;Loops v3.1 January 18, 2013 ;=============================================================================== ;Description: This program demonstrates a finite loop. It lights an LED each ; time a switch is pressed. After 6 presses all LEDs turn off. ;Configure MPLAB and the microcontroller. include "p16f886.inc" ;Include processor definitions __config _CONFIG1, _DEBUG_OFF & _LVP_OFF & _FCMEN_OFF & _IESO_OFF & _BOR_OFF & _CPD_OFF & _CP_OFF & _MCLRE_ON & _PWRTE_ON & _WDT_OFF & _INTOSCIO __config _CONFIG2, _WRT_OFF & _BOR40V ;Set hardware equates. S2 equ 0 ;PORTB position of pushbutton S2 ;Set RAM register equates. counter equ 20h ;RAM storage register for the first number ;Start the program at the reset vector. org 00h ;Reset vector - start of program memory clrf PORTA ;Clear all port outputs before configuring clrf PORTB ;port TRIS registers. Clearing RA4 turns on clrf PORTC ;the Run LED when TRISA is initialized. goto initPorts ;Jump to initialize routine org 05h ;Continue program after the interrupt vector initPorts ;Configures PORTA and PORTB for digital I/O. banksel ANSEL ;Switch register banks clrf ANSEL ;Set all PORTA pins to digital clrf ANSELH ;Set all PORTB pins to digital movlw 01010111b ;Enable Port B pull-ups, TMR0 internal movwf OPTION_REG ;clock, and 256 prescaler banksel TRISA ;Switch register banks movlw 00101111b ;Set piezo and LED pins as outputs and movwf TRISA ;all other PORTA pins as inputs movlw 00000001b ;Set S2 as an input and all other movwf TRISB ;PORTB pins as outputs banksel PORTA ;Return to register bank 0 resetCount movlw 6 ;Preload Counter with number of movwf counter ;loop cycles clrf PORTB ;Turn off all LEDs waitForKey btfsc PORTB,S2 ;Check pushbutton S2 for press goto waitForKey ;Keep waiting until S2 is pressed bsf STATUS,C ;Set carry and turn on an LED for rrf PORTB,F ;each key press waitForRel btfss PORTB,S2 ;Check pushbutton S2 for release goto waitForRel ;Keep waiting until button released decfsz Counter,F ;Subtract 1 from Counter register goto waitForKey ;Repeat until counter becomes zero goto resetCount ;Reset the count after 6 presses end
Download this program into your CHRP board and verify its operation. Pressing S2 should increment the count 6 times, then repeat.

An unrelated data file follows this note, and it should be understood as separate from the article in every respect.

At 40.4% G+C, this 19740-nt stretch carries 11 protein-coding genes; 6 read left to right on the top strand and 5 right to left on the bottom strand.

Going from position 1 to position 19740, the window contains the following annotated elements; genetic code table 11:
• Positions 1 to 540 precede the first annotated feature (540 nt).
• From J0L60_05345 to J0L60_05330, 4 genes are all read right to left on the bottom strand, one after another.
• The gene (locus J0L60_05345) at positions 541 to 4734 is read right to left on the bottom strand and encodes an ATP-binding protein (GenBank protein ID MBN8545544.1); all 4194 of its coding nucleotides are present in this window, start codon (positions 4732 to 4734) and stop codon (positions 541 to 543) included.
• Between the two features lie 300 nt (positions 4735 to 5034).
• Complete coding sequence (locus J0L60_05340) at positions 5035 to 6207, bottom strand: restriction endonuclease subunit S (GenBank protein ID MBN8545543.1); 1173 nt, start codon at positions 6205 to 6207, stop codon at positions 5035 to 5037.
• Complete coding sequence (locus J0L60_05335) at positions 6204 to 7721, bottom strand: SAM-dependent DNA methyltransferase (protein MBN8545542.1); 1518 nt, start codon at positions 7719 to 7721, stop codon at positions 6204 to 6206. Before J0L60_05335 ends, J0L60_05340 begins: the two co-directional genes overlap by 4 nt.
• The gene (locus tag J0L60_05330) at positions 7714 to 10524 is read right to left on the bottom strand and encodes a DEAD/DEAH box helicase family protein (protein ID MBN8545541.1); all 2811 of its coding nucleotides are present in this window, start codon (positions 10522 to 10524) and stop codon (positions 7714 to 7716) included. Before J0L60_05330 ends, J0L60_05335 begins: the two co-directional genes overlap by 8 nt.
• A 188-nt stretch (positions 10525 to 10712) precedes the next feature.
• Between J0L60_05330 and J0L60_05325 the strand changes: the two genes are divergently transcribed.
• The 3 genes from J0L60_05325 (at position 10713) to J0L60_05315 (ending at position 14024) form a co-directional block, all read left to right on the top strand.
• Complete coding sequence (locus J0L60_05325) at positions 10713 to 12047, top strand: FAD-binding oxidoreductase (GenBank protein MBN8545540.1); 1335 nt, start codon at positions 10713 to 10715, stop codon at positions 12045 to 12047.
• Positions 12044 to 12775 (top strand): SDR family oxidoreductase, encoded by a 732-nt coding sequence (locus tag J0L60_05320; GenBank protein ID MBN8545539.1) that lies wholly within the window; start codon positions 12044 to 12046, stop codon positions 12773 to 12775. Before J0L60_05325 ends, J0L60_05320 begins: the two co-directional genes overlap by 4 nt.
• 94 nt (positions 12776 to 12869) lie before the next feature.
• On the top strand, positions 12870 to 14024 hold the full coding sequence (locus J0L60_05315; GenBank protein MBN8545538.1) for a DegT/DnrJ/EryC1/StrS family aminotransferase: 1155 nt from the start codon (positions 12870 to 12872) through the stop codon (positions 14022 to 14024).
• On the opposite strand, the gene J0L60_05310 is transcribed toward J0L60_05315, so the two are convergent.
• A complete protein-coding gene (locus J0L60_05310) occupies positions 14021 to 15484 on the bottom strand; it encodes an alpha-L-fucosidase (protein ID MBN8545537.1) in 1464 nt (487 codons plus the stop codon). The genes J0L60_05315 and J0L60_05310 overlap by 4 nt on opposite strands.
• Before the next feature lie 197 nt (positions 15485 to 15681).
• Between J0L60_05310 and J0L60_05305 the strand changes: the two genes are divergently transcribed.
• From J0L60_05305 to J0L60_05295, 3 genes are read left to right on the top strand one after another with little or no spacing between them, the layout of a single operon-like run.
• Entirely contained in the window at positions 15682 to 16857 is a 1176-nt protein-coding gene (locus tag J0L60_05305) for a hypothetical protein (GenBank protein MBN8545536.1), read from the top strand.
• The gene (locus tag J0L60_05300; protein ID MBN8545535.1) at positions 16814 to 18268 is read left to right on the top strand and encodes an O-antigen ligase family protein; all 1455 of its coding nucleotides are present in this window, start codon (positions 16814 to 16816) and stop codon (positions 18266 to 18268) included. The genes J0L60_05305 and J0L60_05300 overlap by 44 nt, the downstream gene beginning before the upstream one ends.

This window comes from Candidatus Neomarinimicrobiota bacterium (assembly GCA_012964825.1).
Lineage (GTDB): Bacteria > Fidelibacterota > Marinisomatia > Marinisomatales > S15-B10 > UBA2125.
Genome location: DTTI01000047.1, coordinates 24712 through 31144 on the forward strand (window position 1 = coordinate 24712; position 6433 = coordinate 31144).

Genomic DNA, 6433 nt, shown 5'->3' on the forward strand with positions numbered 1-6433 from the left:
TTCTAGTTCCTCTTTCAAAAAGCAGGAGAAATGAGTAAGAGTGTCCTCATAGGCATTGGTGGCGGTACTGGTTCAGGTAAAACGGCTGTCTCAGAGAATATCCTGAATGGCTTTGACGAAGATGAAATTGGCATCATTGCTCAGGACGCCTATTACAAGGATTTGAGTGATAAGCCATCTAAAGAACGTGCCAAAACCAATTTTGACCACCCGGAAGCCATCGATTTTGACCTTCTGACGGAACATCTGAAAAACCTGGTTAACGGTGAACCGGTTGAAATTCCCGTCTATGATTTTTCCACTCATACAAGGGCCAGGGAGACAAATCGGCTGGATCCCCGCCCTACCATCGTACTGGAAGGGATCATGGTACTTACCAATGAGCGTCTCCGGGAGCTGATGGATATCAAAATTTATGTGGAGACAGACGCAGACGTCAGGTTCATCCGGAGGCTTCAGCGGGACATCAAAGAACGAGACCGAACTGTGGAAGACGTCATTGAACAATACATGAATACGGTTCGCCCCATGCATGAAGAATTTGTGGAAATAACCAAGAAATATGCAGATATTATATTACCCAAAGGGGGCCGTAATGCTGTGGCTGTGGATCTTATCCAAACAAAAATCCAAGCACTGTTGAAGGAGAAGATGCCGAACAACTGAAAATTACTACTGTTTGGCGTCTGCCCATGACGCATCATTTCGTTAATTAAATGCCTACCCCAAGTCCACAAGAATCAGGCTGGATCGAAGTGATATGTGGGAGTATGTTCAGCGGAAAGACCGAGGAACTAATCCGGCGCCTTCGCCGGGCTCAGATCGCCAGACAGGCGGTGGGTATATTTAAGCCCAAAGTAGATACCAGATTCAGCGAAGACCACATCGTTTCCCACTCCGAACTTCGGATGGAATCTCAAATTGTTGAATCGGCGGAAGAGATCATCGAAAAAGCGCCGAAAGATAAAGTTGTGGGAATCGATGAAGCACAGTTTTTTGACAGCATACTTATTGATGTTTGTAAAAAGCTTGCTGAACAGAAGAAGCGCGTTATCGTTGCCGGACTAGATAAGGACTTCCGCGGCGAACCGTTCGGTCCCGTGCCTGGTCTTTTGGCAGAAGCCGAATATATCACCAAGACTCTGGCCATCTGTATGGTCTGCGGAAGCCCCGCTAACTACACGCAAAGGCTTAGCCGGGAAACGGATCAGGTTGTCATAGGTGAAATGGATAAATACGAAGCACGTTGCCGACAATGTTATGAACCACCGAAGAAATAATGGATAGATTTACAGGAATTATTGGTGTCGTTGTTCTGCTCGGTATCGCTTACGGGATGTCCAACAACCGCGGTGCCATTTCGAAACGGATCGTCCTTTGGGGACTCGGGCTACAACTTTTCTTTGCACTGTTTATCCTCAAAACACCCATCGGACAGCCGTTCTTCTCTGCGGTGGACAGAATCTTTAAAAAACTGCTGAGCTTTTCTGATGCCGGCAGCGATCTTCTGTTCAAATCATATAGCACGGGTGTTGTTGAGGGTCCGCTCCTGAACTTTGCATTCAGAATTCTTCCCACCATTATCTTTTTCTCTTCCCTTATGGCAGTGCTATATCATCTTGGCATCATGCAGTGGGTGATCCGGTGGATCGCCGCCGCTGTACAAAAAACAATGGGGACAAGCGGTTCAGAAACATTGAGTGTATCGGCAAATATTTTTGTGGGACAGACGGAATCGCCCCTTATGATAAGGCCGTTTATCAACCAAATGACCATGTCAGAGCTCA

How the program works
The initPorts section of the program is similar to that in the input program and sets up S2 as an input on PORTB while the other PORTB pins are set up as outputs.
resetCount movlw 6 ;Preload Counter with number of movwf counter ;loop cycles clrf PORTB ;Turn off all LEDs
The resetCount subroutine sets the counter variable to 6 and turns off all the PORTB LEDs.
waitForKey btfsc PORTB,S2 ;Check pushbutton S2 for press goto waitForKey ;Keep waiting until S2 is pressed bsf STATUS,C ;Set carry and turn on an LED for rrf PORTB,F ;each key press
Next, waitForKey waits until pushbutton S2 is pressed using a bit test instruction that will skip the goto when the pushbutton input goes low. Once this happens, the Carry bit is set before being rotated into the PORTB register, similar to the way in which the Chaser program worked.
waitForRel btfss PORTB,S2 ;Check pushbutton S2 for release goto waitForRel ;Keep waiting until button released decfsz Counter,F ;Subtract 1 from Counter register goto waitForKey ;Repeat until counter becomes zero goto resetCount ;Reset the count after 6 presses
Finally, the waitForRel subroutine waits until S2 is released and goes high before continuing.
Once S2 is released, the Counter register is decremented. If the result is not zero, the microprocessor re-enters the waitForKey subroutine and gets ready for the next key press.
If all of the counts have been registered and the result of the decfsz Counter,F instruction is zero, the code continues by skipping the first goto, and returning to the resetCount subroutine, so that PORTB can be cleared and the entire process can repeat.
Test your knowledge
- How many counts occur as the Counter register decrements down from 6?
- If the waitForKey subroutine used an rlf PORTB,F instruction instead of rrf, would all counts appear on the LEDs? Why or why not?
Apply your skills
- Create a program that counts S2 button presses and lights the LED on RB5 after 10 presses. Use button S3 to reset the count and turn off the RB5 LED. All other LEDs (except RB0 and RB1, since they are monitoring the switch inputs) should remain off.
- All other code execution stops while this loops program alternates between waiting for button presses and releases. While it serves as an example to demonstrate user input and loop counting, this program would obviously not be able to accomplish any processing independent of button activity. Think about how to structure code to accomplish a task while waiting for button input, and design a flow-chart of your code idea.